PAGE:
If she wasn’t black, I doubt her album would have created nearly the stir that it has enjoyed. Contrary to popular belief, there were black country singers before Beyonce (all the way back to the 1920s and 30s), and they didn’t have autotune or social media promoters. I wonder how many people were scared not fawn over her music – much less criticize it — because they were afraid of being called a bigot.

Commerce was having an impact on country music about the time I quit listening to country stations. That was after my beloved Miss Rhonda was the last DJ to sign off for WRRZ 880 AM Country. The homogenization wasn’t yet in full swing, but it was getting close, and the music no longer had the appeal that was still being mastered by George Strait and towards the end, performers like Clint Black and Garth Brooks (the latter of whom I never really cared for, although he is a talented singer and songwriter. If he just wasn’t so insufferably full of himself, and downright weird sometimes).

The term “country” was becoming synonymous with nothing more than drinking too much, maybe fighting a little, and then drinking some more whilst tearing up a field in a four-wheel-drive truck with a yelling scantily-clad girl beside a longhaired kid in need of a shave and a job. It had become, in a word, predictably boring. And it has gotten worse, for the most part.

Most of the storytelling has been gone for a while, based on what I hear blasting from the speakers of squatted trucks. The bards who shared the pains and joys of true first love, of loss, and of life have been replaced with male singers who forgot to get dressed and female singers whose outfits are comprised of dental floss and wishful thinking.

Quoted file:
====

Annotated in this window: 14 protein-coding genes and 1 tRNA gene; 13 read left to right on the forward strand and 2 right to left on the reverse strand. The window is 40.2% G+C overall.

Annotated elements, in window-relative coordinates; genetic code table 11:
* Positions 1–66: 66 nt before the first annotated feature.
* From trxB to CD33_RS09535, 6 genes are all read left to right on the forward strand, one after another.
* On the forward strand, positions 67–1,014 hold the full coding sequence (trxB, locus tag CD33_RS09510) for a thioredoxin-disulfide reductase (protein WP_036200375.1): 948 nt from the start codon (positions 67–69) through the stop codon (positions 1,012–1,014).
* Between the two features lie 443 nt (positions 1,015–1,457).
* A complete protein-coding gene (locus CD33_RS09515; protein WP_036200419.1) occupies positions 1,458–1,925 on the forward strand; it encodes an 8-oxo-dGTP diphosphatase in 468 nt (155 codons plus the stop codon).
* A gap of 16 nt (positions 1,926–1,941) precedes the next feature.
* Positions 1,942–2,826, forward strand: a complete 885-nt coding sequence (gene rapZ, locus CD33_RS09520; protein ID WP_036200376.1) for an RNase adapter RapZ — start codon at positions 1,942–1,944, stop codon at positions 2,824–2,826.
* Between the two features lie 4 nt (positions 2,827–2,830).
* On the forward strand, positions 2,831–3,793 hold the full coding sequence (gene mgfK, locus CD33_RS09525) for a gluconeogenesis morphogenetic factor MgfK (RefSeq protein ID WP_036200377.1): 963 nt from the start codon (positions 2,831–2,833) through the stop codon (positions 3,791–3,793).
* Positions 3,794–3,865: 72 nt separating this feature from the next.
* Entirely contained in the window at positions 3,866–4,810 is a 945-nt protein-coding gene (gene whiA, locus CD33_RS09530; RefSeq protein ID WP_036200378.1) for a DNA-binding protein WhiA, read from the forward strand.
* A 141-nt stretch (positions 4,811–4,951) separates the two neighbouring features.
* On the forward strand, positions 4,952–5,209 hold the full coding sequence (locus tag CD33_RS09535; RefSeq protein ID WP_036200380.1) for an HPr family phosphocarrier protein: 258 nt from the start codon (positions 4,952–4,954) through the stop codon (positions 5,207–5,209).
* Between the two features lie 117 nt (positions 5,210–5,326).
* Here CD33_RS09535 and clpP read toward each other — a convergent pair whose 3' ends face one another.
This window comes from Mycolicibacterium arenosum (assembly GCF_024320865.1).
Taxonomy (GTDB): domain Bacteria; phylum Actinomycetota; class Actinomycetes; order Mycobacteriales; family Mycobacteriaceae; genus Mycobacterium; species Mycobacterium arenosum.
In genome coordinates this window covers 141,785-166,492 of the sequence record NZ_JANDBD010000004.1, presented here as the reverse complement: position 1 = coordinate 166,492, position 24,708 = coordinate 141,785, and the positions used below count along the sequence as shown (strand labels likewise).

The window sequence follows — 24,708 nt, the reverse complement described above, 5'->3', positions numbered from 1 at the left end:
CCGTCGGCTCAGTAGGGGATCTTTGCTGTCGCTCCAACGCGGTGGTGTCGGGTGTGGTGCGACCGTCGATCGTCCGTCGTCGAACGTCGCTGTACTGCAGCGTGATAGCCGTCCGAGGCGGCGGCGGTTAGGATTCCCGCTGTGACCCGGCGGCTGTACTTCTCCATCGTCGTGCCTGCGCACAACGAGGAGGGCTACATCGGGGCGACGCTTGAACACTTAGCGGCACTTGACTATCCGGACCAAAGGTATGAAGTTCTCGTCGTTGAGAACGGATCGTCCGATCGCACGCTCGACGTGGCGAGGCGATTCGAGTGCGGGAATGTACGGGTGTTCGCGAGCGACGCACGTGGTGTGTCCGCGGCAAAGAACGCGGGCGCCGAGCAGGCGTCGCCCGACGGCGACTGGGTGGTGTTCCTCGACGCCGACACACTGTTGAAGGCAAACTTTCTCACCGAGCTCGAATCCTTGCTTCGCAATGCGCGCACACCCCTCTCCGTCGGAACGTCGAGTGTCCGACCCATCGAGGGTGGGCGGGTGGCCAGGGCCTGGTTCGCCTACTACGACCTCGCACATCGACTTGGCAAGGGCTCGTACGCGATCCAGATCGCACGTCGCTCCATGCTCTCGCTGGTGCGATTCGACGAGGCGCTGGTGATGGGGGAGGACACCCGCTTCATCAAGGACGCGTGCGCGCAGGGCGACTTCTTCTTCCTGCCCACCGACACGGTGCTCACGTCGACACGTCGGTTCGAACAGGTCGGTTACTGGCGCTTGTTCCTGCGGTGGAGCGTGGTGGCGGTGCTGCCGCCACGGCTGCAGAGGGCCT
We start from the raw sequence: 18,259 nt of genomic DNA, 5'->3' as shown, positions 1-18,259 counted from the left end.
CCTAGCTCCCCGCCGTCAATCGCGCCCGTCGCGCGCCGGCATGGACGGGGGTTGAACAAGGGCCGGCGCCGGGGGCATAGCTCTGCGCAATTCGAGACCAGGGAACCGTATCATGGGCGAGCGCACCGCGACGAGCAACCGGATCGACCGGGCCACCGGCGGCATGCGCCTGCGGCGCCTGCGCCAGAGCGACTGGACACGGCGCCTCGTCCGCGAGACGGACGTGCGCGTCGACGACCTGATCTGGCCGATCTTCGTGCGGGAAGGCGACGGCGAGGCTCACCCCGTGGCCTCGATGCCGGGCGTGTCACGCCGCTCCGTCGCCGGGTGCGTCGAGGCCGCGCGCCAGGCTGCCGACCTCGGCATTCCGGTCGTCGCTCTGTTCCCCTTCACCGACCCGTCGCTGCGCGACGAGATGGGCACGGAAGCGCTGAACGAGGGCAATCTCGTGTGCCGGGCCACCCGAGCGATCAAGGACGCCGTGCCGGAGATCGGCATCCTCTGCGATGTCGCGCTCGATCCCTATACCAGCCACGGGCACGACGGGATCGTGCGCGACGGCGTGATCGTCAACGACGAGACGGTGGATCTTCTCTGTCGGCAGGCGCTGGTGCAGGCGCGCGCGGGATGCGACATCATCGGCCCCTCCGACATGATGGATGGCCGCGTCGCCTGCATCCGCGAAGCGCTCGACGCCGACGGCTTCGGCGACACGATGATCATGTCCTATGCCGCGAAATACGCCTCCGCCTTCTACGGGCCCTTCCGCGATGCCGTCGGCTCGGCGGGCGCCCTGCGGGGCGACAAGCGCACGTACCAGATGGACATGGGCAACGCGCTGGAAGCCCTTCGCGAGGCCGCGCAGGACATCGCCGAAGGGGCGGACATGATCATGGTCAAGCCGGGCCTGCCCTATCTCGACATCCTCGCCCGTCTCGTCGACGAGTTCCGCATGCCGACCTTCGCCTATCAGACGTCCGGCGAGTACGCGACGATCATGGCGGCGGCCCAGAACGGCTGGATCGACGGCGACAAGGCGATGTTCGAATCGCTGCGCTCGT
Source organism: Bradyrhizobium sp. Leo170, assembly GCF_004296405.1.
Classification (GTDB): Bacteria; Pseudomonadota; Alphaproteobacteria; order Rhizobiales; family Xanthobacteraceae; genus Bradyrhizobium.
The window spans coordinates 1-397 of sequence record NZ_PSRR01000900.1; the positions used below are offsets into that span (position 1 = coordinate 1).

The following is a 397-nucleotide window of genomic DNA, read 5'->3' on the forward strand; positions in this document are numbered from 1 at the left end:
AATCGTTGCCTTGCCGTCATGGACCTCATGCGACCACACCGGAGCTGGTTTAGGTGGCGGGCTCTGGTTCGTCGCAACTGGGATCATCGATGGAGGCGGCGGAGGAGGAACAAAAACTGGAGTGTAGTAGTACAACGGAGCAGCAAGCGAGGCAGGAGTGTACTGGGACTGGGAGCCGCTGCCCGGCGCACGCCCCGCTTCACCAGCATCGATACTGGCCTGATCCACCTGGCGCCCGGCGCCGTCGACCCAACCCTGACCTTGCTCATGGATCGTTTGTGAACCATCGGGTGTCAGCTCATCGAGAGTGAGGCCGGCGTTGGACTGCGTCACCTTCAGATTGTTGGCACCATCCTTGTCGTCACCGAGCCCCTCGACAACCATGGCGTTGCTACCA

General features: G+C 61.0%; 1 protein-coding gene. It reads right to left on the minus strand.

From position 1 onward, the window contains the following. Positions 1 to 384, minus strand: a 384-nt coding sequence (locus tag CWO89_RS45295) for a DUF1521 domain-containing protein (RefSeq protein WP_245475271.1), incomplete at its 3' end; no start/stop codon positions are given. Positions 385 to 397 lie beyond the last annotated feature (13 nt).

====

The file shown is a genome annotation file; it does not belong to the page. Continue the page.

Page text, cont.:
If this is the new way for country music, and people like it, I am happy that it makes them happy. I can easily turn the radio dial or even just hold a button and tell the music server on my cellphone what I want to hear, and I don’t have to hear about tiny cutoff jean shorts and throwing beer cans at mailboxes.

I am saddened, however, that the new breed of country singers has to rely on the pop music of their parents’ years to appeal to their market.

The late George Jones put it perfectly in his song, Who’s Gonna Fill Their Shoes?, to wit –

Who’s gonna fill their shoes?Who’s gonna stand that tall?Who’s gonna play the OpryAnd the Wabash cannonball?Who’s gonna give their heart and soulTo get to me and you?Lord, I wonder who’s gonna fill their shoes….

Indeed, I wonder.

Because whatever it is those people are performing, that ain’t country.


About Jefferson Weaver 2033 Articles
Jefferson Weaver is the Managing Editor of Columbus County News and he can be reached at (910) 914-6056, (910) 632-4965, or by email at [email protected].